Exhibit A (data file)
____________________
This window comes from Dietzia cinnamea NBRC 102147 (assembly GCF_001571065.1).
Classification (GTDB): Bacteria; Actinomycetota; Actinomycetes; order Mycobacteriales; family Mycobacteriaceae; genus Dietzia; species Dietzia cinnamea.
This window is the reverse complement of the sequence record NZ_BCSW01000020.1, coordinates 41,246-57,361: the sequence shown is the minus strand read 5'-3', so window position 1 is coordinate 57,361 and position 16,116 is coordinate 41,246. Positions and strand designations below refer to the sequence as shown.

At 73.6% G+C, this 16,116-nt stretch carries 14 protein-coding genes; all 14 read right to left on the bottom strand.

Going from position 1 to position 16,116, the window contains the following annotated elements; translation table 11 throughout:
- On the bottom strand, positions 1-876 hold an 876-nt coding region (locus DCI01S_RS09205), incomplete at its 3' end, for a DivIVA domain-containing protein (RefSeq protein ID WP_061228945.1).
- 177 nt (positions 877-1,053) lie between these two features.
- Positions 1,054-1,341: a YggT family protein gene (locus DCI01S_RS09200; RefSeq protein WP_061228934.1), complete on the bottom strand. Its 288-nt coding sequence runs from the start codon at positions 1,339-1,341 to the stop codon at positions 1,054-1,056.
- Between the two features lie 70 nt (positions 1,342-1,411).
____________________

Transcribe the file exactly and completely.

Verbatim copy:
This window comes from Dietzia cinnamea NBRC 102147 (assembly GCF_001571065.1).
Classification (GTDB): Bacteria; Actinomycetota; Actinomycetes; order Mycobacteriales; family Mycobacteriaceae; genus Dietzia; species Dietzia cinnamea.
This window is the reverse complement of the sequence record NZ_BCSW01000020.1, coordinates 41,246-57,361: the sequence shown is the minus strand read 5'-3', so window position 1 is coordinate 57,361 and position 16,116 is coordinate 41,246. Positions and strand designations below refer to the sequence as shown.

At 73.6% G+C, this 16,116-nt stretch carries 14 protein-coding genes; all 14 read right to left on the bottom strand.

Going from position 1 to position 16,116, the window contains the following annotated elements; translation table 11 throughout:
- On the bottom strand, positions 1-876 hold an 876-nt coding region (locus DCI01S_RS09205), incomplete at its 3' end, for a DivIVA domain-containing protein (RefSeq protein ID WP_061228945.1).
- 177 nt (positions 877-1,053) lie between these two features.
- Positions 1,054-1,341: a YggT family protein gene (locus DCI01S_RS09200; RefSeq protein WP_061228934.1), complete on the bottom strand. Its 288-nt coding sequence runs from the start codon at positions 1,339-1,341 to the stop codon at positions 1,054-1,056.
- Between the two features lie 70 nt (positions 1,342-1,411).